Liss Ard Gardens
Liss Ard Gardens
The Liss Ard Gardens are two hundred acres of woodlands, lakes, waterfalls, and meadows. They are composed by man and nature alike. The gardens are a tribute to the wildness of Irish nature, placing man at the center. They encourage quiet contemplation, in areas created for tranquil solidarity. The gardens will reach full maturity in 30-50 years. They are an inviting place to explore the senses and bring peace to the mind.
The Liss Art Foundation was founded in 1990 by Veith Turske, and it continues to develop one of the most unique landscape projects in Ireland.
Built by a German family, this 6 million dollar estate is now Swiss-owned. If you are looking for a place in Ireland, it is up for sale...
To See and Do
- 1-2 hour walks
- Places: Reed Beds, Water Wheel, Bird Hide, Picnic Area, Pier, Celtic Meeting Place, Seat of the Talking Stones, Lough Abisdealy, Secret Garden (under construction)
- Gardens: Woodland, Water Garden and Arboretum, Wildflower Meadow, Coppiced Woodland, Lakeside Walk, Waterfall Garden, Irish Sky Garden,
How to get there
From Cork, travel south on the N71 to Skibbereen. Take R596 road to Castletownshend and look for Liss Ard Gardens on your right hand side.
See www.buseireann.ie website for all current travel details and restrictions.
Open daily 10AM to
We pull into the parking lot and tumble out of the car. It is 10AM, and the gates have just opened. I'm eager to check out Liss Ard Gardens, mainly because "Liss Ard" (or "Lizard") is my childhood nickname, lovingly given me by my sister Sandra.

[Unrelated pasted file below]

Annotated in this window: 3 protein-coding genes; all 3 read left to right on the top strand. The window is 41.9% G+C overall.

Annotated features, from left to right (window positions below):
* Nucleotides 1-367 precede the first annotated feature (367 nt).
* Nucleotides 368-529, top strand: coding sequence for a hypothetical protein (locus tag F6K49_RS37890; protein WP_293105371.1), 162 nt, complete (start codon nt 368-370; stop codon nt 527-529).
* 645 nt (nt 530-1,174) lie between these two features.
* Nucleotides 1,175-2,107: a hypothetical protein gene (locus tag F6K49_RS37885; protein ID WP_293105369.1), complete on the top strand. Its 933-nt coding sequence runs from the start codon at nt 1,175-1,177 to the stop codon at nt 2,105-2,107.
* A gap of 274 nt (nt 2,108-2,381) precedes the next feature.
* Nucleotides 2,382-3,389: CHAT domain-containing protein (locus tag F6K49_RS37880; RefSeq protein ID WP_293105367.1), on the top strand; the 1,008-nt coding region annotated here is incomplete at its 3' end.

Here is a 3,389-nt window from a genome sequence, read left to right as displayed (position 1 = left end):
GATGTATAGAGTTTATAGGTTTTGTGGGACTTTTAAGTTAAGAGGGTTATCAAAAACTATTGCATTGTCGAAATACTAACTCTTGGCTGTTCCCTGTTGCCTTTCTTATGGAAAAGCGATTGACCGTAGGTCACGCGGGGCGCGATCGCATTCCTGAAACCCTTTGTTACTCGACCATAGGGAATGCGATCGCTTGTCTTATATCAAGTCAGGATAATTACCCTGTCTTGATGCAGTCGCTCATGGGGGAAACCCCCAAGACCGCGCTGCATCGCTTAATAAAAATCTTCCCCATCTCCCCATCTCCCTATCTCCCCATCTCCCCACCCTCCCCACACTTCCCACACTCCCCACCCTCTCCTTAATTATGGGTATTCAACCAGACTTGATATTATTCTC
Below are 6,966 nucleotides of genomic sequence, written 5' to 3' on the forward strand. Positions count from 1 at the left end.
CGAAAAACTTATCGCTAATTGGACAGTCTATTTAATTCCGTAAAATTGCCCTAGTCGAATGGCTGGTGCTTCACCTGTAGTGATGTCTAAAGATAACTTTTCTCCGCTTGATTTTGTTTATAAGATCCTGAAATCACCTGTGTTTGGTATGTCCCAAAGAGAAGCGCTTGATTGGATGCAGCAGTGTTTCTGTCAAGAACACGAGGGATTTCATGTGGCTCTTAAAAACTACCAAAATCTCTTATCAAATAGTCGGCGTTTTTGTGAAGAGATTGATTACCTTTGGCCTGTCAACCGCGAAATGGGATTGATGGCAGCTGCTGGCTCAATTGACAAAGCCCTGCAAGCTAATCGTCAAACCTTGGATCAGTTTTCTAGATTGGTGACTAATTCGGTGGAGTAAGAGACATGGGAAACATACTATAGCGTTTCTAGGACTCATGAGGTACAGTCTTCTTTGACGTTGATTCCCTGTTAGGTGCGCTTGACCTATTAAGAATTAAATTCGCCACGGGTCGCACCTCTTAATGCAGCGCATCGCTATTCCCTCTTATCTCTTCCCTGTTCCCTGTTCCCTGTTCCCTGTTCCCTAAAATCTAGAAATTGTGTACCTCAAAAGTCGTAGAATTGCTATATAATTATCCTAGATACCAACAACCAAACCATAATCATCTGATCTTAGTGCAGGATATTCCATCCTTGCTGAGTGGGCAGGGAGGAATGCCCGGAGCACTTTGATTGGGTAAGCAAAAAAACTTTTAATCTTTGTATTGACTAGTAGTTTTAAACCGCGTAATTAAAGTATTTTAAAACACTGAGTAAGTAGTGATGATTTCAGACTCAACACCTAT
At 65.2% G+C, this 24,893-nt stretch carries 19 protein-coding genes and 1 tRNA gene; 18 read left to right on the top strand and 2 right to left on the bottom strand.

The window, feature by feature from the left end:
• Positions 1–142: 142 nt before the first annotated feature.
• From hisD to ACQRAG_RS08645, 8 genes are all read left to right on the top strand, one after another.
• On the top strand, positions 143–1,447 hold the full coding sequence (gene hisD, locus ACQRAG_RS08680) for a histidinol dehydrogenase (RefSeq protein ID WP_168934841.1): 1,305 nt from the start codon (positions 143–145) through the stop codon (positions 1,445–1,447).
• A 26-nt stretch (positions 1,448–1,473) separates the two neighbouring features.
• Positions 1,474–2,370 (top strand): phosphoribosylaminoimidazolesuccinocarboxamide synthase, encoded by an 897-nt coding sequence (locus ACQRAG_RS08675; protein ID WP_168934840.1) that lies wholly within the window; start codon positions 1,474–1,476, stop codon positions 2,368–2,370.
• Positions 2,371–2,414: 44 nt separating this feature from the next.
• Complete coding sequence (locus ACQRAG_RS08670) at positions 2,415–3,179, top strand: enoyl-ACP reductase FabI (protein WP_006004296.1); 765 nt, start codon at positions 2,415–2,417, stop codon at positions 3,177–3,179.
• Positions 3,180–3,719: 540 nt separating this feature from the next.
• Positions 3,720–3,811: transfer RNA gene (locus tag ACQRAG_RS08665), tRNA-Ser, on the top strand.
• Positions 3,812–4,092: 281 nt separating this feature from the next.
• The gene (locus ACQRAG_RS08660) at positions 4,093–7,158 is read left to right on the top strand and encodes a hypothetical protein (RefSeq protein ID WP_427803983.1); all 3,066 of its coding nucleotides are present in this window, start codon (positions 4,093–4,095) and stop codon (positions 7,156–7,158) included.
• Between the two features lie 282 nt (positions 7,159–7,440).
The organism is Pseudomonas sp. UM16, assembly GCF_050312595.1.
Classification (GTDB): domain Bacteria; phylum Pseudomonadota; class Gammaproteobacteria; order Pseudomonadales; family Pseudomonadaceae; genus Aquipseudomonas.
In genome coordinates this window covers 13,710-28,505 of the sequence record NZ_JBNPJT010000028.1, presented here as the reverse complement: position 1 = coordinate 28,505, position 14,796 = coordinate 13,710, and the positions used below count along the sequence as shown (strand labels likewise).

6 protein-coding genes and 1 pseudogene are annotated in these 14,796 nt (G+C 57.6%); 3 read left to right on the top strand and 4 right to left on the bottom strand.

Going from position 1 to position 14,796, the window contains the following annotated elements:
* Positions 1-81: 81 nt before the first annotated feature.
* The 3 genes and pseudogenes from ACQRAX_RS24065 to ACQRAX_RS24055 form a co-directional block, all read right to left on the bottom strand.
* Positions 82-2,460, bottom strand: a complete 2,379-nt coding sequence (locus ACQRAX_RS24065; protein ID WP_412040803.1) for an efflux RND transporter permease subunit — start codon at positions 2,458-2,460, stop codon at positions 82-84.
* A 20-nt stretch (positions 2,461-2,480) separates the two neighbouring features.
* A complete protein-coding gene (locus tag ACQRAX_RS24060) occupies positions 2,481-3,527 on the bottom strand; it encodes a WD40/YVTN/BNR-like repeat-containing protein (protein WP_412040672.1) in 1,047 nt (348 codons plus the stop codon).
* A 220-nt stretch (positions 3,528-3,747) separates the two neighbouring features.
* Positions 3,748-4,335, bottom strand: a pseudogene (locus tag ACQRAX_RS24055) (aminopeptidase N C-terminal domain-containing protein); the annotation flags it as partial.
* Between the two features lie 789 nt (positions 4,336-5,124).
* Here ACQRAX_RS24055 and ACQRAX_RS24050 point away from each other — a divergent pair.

My travel companion notices it's about to rain, and we agree not to stay out too long, otherwise we're in for a drenching. We set off on the paths and are soon separated toward our individual interests.
I hadn't anticipated such a long walk from the car to the actual gardens. A lone man is mowing the beautiful, grassy bank. I take a slightly inclined trail into the trees, avoiding the muddy patches. I end up with some mud on my toes because I'm wearing flip flops, annoyed that I left my rubber boots in the car. Soon I arrive at numbered signs pointed to different parts of the gardens.
The gardens are wild, though obviously thoughtfully planned. They feel composed equally by nature and man.
The Woodland Garden is a stone path speckled with green leaves through a twisted forest of moss-covered trees. It is absolutely breathtaking - a magical place of whispered spells and gnomes.
I exit the woods and enter the open, sunny Reed Beds on a grassy trail through blackberry bushes laden with bees. There are two standing stones tucked in the lush grasses. I spot a bench overlooking a lily-padded lake. Coming up the path is a man with a cane and two dogs sniffing the ground.
The man introduces himself as John, and we walk along the path together. He tells me the history of Liss Ard Gardens. He's recovering from a heart bypass and a broken leg. Now, at the age of eighty, he is rehabilitating his leg, "to get back to a good eighty," he says. He comes to the gardens every morning to walk, and goes walking every evening at Lough Hyne. He is lucky to have such a beautiful place to roam; I'm certain it accelerates the healing process.
The gardens are so enormous, it is easy to get lost. I wonder outloud where my travel companion is. I feel like Alice looking for the white rabbit. John and I are headed in the same direction, on the trail back to the parking lot.
Soon, my travel companion appears, coming up the trail behind us. "We're leading the search party," John says in greeting. The three of us enjoy our last moments of serenity.
These gardens are truly a place to keep coming back to. Maybe I'll make an offer on the place, I hear it's up for sale...